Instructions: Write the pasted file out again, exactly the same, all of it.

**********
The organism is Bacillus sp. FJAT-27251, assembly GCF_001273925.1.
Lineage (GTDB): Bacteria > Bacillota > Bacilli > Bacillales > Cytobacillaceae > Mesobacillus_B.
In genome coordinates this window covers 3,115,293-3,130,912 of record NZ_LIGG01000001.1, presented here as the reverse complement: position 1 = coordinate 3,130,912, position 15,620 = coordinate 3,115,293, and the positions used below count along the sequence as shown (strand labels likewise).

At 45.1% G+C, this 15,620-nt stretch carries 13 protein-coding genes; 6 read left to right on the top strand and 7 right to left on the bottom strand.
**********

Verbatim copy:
The organism is Bacillus sp. FJAT-27251, assembly GCF_001273925.1.
Lineage (GTDB): Bacteria > Bacillota > Bacilli > Bacillales > Cytobacillaceae > Mesobacillus_B.
In genome coordinates this window covers 3,115,293-3,130,912 of record NZ_LIGG01000001.1, presented here as the reverse complement: position 1 = coordinate 3,130,912, position 15,620 = coordinate 3,115,293, and the positions used below count along the sequence as shown (strand labels likewise).

At 45.1% G+C, this 15,620-nt stretch carries 13 protein-coding genes; 6 read left to right on the top strand and 7 right to left on the bottom strand.